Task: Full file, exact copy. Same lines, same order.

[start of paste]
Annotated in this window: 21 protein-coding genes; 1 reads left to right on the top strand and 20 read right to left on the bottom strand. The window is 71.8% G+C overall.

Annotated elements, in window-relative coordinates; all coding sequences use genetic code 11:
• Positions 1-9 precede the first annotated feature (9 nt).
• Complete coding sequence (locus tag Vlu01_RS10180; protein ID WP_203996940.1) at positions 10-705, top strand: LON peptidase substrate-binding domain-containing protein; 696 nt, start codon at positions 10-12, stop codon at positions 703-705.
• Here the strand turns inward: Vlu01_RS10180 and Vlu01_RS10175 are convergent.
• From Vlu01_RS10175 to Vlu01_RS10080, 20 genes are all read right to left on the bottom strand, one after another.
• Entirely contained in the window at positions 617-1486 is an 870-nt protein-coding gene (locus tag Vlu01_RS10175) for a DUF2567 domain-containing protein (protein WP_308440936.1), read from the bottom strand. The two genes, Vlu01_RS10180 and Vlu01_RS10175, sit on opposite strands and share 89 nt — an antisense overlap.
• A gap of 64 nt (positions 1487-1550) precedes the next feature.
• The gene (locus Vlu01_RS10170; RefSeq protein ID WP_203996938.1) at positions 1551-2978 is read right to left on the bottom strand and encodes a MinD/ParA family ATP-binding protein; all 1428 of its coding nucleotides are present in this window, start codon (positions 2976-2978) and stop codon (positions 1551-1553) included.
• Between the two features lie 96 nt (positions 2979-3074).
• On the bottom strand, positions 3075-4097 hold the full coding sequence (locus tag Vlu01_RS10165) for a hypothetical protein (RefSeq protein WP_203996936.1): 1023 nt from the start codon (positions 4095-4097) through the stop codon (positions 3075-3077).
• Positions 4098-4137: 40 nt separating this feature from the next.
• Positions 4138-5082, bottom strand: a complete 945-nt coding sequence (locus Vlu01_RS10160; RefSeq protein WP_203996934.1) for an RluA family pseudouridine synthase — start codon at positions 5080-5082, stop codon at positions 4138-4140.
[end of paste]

Annotated in this window: 21 protein-coding genes; 1 reads left to right on the top strand and 20 read right to left on the bottom strand. The window is 71.8% G+C overall.

Annotated elements, in window-relative coordinates; all coding sequences use genetic code 11:
• Positions 1-9 precede the first annotated feature (9 nt).
• Complete coding sequence (locus tag Vlu01_RS10180; protein ID WP_203996940.1) at positions 10-705, top strand: LON peptidase substrate-binding domain-containing protein; 696 nt, start codon at positions 10-12, stop codon at positions 703-705.
• Here the strand turns inward: Vlu01_RS10180 and Vlu01_RS10175 are convergent.
• From Vlu01_RS10175 to Vlu01_RS10080, 20 genes are all read right to left on the bottom strand, one after another.
• Entirely contained in the window at positions 617-1486 is an 870-nt protein-coding gene (locus tag Vlu01_RS10175) for a DUF2567 domain-containing protein (protein WP_308440936.1), read from the bottom strand. The two genes, Vlu01_RS10180 and Vlu01_RS10175, sit on opposite strands and share 89 nt — an antisense overlap.
• A gap of 64 nt (positions 1487-1550) precedes the next feature.
• The gene (locus Vlu01_RS10170; RefSeq protein ID WP_203996938.1) at positions 1551-2978 is read right to left on the bottom strand and encodes a MinD/ParA family ATP-binding protein; all 1428 of its coding nucleotides are present in this window, start codon (positions 2976-2978) and stop codon (positions 1551-1553) included.
• Between the two features lie 96 nt (positions 2979-3074).
• On the bottom strand, positions 3075-4097 hold the full coding sequence (locus tag Vlu01_RS10165) for a hypothetical protein (RefSeq protein WP_203996936.1): 1023 nt from the start codon (positions 4095-4097) through the stop codon (positions 3075-3077).
• Positions 4098-4137: 40 nt separating this feature from the next.
• Positions 4138-5082, bottom strand: a complete 945-nt coding sequence (locus Vlu01_RS10160; RefSeq protein WP_203996934.1) for an RluA family pseudouridine synthase — start codon at positions 5080-5082, stop codon at positions 4138-4140.